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Differences in Differentiation Implementations in MATLAB

user2293 Published in July 17, 2018, 3:22 pm

I'm trying to find the (numerical) curvature at specific points. I have data stored in an array, and I essentially want to find the local curvature at every separate point. I've searched around, and found three different implementations for this in MATLAB: diff, gradient, and del2.

If my array's name is arr I have tried the following implementations:

curvature = diff(diff(arr));
curvature = diff(arr,2); 
curvature = gradient(gradient(arr)); 
curvature = del2(arr); 

The first two seem to output the same values. This makes sense, because they're essentially the same implementation. However, the gradient and del2 implementations give different values from each other and from diff.

I can't figure out from the documentation precisely how the implementations work. My guess is that some of them are some type of two-sided derivative, and some of them are not two-sided derivatives. Another thing that confuses me is that my current implementations use only the data from arr. arr is my y-axis data, the x-axis essentially being time. Do these functions default to a stepsize of 1 or something like that?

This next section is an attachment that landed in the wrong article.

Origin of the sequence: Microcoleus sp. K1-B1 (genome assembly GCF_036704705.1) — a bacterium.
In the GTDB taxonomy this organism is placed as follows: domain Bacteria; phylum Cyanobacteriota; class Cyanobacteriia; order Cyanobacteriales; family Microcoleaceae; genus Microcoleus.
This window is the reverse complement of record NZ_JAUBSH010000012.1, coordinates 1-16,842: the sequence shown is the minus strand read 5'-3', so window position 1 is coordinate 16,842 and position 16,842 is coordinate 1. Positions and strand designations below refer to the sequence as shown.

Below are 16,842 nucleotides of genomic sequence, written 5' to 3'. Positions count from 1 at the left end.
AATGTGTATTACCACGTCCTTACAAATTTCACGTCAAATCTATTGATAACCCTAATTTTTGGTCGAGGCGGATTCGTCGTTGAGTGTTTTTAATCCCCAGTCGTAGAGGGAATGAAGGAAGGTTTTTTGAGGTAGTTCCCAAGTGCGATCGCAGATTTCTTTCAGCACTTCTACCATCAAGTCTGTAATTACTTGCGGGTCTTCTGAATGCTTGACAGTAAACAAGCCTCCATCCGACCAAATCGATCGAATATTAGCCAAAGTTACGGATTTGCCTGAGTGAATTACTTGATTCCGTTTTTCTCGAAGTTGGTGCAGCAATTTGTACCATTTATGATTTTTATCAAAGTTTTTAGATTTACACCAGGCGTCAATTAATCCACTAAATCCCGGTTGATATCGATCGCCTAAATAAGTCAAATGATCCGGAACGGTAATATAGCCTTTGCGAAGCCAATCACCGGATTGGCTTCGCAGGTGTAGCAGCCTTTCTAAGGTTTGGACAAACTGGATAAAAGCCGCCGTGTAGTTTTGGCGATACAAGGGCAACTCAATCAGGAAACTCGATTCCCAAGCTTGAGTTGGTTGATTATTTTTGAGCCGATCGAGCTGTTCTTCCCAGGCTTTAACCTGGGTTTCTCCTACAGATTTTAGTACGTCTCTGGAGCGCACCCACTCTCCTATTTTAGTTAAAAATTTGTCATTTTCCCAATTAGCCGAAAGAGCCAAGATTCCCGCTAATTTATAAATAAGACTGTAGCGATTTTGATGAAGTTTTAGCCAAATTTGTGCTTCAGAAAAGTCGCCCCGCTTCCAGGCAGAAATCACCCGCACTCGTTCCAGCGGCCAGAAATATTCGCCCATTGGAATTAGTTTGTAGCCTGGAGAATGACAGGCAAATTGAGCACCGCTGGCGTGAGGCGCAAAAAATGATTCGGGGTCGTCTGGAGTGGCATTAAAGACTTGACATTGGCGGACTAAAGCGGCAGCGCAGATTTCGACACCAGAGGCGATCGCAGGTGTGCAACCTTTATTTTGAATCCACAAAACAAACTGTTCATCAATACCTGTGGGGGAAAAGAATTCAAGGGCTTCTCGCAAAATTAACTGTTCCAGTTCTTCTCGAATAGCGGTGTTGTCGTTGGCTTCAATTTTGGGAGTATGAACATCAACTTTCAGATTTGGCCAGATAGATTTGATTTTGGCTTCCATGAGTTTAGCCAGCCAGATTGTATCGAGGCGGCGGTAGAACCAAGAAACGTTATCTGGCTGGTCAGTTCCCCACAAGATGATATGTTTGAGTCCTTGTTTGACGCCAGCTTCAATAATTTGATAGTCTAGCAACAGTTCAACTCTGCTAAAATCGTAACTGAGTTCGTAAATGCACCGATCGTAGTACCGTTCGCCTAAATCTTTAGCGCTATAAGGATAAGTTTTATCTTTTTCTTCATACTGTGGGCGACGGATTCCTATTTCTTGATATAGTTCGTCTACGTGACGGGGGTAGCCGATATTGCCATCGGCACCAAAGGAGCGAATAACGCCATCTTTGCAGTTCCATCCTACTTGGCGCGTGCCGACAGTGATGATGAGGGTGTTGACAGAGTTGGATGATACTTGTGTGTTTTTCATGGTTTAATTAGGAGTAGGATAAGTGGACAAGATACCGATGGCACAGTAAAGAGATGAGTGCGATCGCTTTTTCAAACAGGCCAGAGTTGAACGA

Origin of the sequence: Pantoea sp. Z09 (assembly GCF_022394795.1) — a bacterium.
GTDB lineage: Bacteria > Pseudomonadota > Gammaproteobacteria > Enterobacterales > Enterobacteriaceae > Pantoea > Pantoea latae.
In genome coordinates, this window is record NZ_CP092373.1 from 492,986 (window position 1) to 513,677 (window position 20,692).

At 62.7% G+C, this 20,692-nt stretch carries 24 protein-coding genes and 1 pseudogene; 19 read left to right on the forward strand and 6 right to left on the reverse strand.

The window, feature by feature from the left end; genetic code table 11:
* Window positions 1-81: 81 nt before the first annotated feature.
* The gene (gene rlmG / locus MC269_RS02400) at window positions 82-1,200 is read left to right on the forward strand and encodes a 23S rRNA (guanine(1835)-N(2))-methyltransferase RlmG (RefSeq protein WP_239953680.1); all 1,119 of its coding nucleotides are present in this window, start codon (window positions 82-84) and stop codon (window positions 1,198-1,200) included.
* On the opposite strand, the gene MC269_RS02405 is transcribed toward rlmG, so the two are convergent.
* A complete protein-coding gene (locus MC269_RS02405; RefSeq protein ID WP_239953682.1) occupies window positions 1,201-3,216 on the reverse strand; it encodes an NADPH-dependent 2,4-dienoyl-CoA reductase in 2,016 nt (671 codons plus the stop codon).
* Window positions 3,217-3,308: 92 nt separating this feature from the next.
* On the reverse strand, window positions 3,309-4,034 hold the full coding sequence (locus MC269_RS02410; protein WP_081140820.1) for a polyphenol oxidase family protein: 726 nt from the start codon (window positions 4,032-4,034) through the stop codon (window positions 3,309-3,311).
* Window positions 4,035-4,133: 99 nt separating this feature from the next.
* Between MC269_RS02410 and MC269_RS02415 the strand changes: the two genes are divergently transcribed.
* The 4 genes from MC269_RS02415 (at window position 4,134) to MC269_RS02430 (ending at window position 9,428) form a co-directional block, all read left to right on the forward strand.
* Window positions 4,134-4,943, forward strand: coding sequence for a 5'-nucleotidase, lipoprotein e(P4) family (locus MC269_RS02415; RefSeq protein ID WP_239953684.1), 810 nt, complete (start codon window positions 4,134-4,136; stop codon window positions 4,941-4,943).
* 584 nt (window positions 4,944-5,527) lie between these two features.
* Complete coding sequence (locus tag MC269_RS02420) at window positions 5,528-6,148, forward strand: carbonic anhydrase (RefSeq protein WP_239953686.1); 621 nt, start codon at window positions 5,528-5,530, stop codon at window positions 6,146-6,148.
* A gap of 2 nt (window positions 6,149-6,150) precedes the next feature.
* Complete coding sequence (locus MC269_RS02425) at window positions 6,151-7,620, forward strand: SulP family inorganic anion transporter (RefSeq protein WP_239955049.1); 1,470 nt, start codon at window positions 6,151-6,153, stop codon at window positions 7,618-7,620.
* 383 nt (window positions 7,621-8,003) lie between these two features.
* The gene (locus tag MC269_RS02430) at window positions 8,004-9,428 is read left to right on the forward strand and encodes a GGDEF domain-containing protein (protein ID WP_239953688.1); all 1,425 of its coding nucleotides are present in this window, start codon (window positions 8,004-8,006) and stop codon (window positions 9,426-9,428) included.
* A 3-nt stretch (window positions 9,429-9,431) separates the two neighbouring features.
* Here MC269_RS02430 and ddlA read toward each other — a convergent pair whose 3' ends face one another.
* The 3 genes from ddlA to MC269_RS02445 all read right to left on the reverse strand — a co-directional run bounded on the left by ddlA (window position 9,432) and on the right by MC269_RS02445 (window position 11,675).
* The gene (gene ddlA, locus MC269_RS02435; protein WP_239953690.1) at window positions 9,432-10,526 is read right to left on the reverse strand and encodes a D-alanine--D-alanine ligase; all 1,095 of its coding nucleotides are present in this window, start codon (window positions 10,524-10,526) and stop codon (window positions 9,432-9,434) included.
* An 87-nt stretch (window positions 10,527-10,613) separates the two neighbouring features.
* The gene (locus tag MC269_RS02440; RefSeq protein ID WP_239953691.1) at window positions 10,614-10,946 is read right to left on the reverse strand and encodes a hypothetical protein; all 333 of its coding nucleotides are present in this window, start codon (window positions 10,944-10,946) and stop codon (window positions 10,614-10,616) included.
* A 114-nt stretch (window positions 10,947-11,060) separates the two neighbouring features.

If it helps, I want an implementation that takes the curvature at the current point using only previous array elements. For context, my data is such that a curvature calculation based on data in the future of the current point wouldn't be useful for my purposes.

tl;dr I need a rigorous curvature at a point implementation that uses only data to the left of the point.

Edit: I kind of better understand what's going on based on this, thanks to the answers below. This is what I'm referring to:

gradient calculates the central difference for interior data points. For example, consider a matrix with unit-spaced data, A, that has horizontal gradient G = gradient(A). The interior gradient values, G(:,j), are

G(:,j) = 0.5*(A(:,j+1) - A(:,j-1)); The subscript j varies between 2 and N-1, with N = size(A,2).

Even so, I still want to know how to do a "lefthand" computation.

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